This BOARD may be made as a present for some member of the child's family, or to hang in his room at home or cabin in camp. The small child can make it from strong, heavy cardboard or beaverboard; the more skilled craftsman will probably prefer plywood.
The board (Figure 9) is cut to the desired size and shape, and if wood is used it is sanded smooth. It might be decorated very simply with a plain colored band to match the room in which it is to hang, or have colored cut-outs in the corners, made waterproof with clear shellac. The possibilities for a more advanced group are many- designs may be carved, printed, pasted or burned on. The part of the board used for mounting should be left in a neutral color to form a background for anything that may be attached to it. Four small rings should be fastened to the top, and the board can then be hung on the wall with glass picture tacks.
If the project is to be a gift, assemble materials that the recipient would especially like-a picture, a clever cartoon, a bit of verse-and mount them on the board with thumb tacks before it is wrapped for presentation.
The description of this project is taken from a bulletin issued by the Recreation Division of the Board of Park Commissioners, Minneapolis, Minnesota, and is reproduced by permission.
BUTTERFLY Everlasting life
THUNDERBIRD Sacred bearer of happiness unlimited
EAGLE FEATHERS Chief
MAN Human life
RAIN CLOUDS Good prospects
The American Indians used clay for their pottery work, but a fair approximation of an Indian bowl can be made with papier-mache. Any bowl can be used as a mould, or a mould of the desired shape and size can be cut from wood. When the mould has been selected, it is rubbed with lard or oil and covered with a smooth layer of cheesecloth. A layer of paste is applied and strips of newspaper are crisscrossed over the paste. Alternate layers of paste and paper applied until the papier-mache coating is at least a half inch thick. After this shell has dried thoroughly, it is removed from the mould and the inside is coated with paste and lined with paper. The bowl can then be sandpapered and painted the color of red clay. If an assortment of Indian symbols, such as those shown (Figures 10, 11, 12 and 13) are painted on the surface, the finished bowl will resemble real Indian handcraft.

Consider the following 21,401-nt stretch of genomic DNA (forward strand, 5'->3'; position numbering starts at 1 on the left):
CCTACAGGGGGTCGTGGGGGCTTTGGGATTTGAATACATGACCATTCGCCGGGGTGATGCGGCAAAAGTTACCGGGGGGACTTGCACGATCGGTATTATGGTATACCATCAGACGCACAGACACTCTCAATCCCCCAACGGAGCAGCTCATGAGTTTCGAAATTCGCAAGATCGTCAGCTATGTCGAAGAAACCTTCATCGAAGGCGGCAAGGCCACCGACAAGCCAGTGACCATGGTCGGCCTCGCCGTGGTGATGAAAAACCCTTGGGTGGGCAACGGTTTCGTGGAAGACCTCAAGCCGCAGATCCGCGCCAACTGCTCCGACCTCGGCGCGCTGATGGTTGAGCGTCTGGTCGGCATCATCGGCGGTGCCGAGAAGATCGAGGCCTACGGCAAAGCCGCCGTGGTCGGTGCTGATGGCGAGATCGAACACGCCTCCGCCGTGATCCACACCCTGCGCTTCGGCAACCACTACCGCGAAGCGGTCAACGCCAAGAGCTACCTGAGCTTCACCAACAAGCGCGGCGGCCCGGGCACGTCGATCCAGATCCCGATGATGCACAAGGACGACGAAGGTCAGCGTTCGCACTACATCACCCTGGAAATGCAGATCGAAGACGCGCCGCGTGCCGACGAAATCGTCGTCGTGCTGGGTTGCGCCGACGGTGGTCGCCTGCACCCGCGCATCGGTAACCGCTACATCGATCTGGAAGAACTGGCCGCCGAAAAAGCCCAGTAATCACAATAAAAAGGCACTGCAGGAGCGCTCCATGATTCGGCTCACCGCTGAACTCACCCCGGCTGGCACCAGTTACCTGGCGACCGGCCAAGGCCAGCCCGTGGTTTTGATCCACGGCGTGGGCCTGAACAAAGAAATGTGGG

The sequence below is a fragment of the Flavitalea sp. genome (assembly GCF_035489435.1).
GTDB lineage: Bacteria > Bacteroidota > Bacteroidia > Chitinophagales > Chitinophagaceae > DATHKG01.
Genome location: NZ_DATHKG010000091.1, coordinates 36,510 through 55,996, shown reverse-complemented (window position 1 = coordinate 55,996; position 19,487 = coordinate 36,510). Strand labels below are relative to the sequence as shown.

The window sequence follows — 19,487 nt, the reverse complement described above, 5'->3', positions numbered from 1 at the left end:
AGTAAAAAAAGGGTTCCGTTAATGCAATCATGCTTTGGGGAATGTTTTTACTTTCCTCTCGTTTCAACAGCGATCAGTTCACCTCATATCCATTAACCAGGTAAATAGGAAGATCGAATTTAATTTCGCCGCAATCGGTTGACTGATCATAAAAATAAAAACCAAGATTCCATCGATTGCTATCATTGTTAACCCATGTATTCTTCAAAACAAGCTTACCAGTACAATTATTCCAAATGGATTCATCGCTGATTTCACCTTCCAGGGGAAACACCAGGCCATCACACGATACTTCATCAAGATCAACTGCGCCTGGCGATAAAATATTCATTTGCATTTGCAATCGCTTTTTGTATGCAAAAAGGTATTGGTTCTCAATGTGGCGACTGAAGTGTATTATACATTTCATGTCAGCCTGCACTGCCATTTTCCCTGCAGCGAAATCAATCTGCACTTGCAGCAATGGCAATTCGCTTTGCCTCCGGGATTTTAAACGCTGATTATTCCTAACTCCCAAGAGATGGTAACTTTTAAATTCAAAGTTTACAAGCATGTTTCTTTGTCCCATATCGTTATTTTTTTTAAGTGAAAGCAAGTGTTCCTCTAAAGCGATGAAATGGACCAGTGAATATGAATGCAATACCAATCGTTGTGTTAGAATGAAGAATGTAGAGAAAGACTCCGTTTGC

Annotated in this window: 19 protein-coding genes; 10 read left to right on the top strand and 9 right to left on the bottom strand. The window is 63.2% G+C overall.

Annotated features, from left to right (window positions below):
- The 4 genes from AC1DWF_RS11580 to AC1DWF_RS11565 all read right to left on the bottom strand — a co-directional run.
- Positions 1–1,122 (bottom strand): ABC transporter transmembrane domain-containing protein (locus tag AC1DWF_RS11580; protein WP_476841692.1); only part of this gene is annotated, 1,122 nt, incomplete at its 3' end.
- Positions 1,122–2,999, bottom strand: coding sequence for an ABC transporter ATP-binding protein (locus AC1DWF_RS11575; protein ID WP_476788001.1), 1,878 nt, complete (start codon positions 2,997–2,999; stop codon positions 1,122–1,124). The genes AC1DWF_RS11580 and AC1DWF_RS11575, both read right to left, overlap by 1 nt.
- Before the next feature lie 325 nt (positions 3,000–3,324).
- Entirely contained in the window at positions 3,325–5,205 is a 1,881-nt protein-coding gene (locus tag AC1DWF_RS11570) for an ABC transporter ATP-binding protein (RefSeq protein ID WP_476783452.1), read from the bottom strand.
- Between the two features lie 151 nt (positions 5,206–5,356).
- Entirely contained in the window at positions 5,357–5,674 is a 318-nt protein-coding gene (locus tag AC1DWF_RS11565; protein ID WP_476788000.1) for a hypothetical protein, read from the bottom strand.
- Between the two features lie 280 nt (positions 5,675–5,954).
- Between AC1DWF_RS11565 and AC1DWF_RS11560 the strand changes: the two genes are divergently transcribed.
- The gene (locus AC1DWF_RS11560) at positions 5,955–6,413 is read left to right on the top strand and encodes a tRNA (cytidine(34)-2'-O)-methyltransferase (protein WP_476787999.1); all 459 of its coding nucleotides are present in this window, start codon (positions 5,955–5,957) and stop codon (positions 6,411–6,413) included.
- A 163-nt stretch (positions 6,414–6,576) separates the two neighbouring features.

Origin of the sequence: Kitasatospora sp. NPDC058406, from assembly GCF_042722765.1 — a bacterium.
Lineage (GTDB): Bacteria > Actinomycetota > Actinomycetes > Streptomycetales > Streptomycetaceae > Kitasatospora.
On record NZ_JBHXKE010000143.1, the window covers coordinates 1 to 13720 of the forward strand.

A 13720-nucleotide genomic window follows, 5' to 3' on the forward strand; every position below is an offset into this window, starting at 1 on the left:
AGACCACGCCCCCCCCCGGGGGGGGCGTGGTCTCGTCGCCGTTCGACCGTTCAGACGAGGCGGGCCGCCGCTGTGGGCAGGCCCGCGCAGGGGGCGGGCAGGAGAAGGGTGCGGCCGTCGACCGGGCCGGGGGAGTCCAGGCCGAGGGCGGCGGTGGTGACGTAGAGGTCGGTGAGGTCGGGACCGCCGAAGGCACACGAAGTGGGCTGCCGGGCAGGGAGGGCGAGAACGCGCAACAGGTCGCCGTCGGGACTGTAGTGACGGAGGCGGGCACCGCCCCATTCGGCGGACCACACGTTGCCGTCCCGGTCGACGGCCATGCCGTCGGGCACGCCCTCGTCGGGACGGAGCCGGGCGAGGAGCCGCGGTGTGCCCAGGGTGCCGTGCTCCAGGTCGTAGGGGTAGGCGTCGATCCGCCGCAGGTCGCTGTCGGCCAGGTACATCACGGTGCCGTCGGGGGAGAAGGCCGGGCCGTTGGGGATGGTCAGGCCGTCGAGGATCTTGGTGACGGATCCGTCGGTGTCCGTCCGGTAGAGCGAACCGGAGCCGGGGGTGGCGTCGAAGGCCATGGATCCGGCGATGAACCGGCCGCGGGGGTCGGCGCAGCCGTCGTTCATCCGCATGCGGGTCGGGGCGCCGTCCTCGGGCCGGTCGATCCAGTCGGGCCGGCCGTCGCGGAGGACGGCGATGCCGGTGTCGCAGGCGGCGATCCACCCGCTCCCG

SUN SYMBOLS Happiness
THUNDERBIRD TRACK Bright prospects
SADDLE BAGS Journey
The buckle (Figure 15) may be made of any hard wood, such as walnut, maple or birch. Its size will be determined by the width of the belt with which it is to be worn. It may be made in almost any desired shape, but a plain ring is probably the easiest to make and therefore the best for a first attempt.
The ring may be whittled out with a knife or cut out with a coping saw; it should not be made too thin, or it will be likely to break easily. The back is left flat and the front is shaped to a rounded contour-the top and side views of the ring are shown (Figure 16). Two wooden pegs are cut and the ends are shaped to fit the contour of the ring (Figure 17). These pegs are also sanded smooth when they have been whittled to the desired shape. Both the ring and the pegs may be stained or painted in any color to match the costume with which they are to be worn.
When the pegs are dry, the ends of the belt are sewn or stapled to them and the buckle is ready for use.
Some of the variations that may be used in designing the buckle (Figure 18) and the ends of the pegs (Figure 19) are shown.